How 30 Rock Redeems Celebrities and SNL Destroys Them

How 30 Rock Redeems Celebrities and SNL Destroys Them

One of the first things that amazed me about “30 Rock” was that it was able to make Alec Baldwin cool again. Before he was on that show, people were thinking of him as the dude who got caught calling his 11-year-old daughter a “thoughtless little pig.” Then he became Jack Donaghy, the suave but flawed, whisky-clinking, corporate-minded Republican.

The genius of 30 Rock is in the way it develops characters that not only redeem the actors behind them, but makes them more relevant. Think about how much more famous Tracy Morgan is now than when he was on SNL. Even guest celebrities experience this effect. When I watched Denise Richards speaking as the head of “The Idiots,” I had to give her credit for being humble enough to play that part as herself.

The equation behind this is pretty simple. The show brings to light the flaw of a celebrity, showing that they acknowledge it and are self-aware. Then it shakes out absurdist humor from their flaw in a way that makes you not just feel for them, but also care about them more than you would otherwise.

To an extent, SNL has historically been able to do this. A celebrity guest hosts and touches on their PR disaster with a funny song or skit, and then we like them more. “Let’s let bygones be bygones!” But unlike 30 Rock, SNL seems to benefit more from destroying celebrities.

Don’t get me wrong – some celebrities need to be destroyed. Thank you Tina Fey, for taking down Sarah Palin. (Tina again – she seems to be present whenever one of those shows is doing something right.) Stephen Colbert also deserves awards for destroying some of the bigger dumbies in this country. But sometimes the way SNL approaches the personalities of people it’s parodying feels like a quickly-written, drawn out sketch that pokes fun at a celebrity in a way that’s not even funny. Do I really need recurring sketches reminding me that Cee-Lo is a horn dog?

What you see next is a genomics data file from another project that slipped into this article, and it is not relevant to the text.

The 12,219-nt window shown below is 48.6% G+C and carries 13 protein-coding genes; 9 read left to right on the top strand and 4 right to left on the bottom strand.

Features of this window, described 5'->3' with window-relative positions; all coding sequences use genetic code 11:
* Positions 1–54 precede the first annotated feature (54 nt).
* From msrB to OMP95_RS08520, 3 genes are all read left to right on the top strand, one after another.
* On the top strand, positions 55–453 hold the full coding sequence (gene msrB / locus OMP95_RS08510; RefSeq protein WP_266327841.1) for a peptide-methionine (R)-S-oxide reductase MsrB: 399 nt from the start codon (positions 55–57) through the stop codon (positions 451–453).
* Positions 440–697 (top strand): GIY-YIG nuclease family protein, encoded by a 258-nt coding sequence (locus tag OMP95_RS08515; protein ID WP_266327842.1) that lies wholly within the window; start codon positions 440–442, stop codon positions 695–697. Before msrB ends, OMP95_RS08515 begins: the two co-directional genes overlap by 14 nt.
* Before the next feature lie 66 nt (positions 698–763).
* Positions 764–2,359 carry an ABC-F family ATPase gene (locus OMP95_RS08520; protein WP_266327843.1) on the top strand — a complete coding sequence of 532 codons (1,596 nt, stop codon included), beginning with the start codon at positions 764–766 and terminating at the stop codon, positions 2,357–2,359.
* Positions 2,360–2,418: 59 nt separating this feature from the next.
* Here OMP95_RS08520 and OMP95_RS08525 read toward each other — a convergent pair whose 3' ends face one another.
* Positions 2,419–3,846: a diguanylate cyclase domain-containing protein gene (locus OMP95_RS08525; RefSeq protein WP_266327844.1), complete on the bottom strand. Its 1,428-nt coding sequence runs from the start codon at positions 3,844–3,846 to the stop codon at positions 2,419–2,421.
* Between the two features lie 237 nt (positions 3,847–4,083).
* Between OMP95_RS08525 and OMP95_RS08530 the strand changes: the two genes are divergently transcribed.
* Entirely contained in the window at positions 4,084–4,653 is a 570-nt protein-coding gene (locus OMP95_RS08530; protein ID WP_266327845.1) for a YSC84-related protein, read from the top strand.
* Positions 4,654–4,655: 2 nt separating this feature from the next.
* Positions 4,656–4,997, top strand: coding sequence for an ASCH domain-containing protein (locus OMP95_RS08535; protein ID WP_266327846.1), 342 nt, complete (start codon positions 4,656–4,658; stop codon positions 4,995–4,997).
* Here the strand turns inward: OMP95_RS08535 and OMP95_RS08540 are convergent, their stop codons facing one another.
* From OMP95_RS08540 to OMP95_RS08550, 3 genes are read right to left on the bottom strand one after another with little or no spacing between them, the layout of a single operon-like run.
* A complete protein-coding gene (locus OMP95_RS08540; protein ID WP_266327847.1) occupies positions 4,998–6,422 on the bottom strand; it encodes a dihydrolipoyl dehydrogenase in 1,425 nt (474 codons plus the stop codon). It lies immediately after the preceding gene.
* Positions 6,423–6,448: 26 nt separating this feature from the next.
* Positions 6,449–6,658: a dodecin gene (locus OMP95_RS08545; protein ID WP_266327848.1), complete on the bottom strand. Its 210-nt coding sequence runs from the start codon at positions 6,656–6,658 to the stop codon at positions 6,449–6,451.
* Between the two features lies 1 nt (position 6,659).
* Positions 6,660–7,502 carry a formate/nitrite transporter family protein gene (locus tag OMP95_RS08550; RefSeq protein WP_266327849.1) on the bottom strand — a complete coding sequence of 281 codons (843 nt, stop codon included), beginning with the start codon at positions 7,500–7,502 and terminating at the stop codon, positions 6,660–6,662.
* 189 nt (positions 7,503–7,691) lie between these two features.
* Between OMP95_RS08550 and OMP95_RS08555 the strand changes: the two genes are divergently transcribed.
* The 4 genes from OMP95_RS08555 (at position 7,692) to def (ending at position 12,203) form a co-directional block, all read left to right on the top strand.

But beyond their sketches, SNL’s new music strategy – featuring indie buzzed musicians, is having an interesting effect. Look at what happened to Lana del Rey – she came on the show totally green, did a not-so-great job, and has been publicly shamed ever since. While I am excited that they are moving away from the Ashlee Simpson guests out there, this strategy might not be so good for the musician for two reasons.

1. The “mainstream” people watching SNL don’t know who they are, and start buzzing with criticism, angry that this person is on SNL undeservedly.
2. Since hipsters are total snobs, they only like things that mainstreamers don’t know about, so they automatically become less invested that artist.

I definitely don’t think celebrities need to be coddled. They are all famous and totally rich and stuff like that. I will tune into SNL regularly to watch so-so comedy and the chance to watch streamers be confused who the fuck Sleigh Bells is. I just think it’s interesting that 30 Rock is able to look at celebrities in a much more human way and be all the funnier for it.

Becky Lang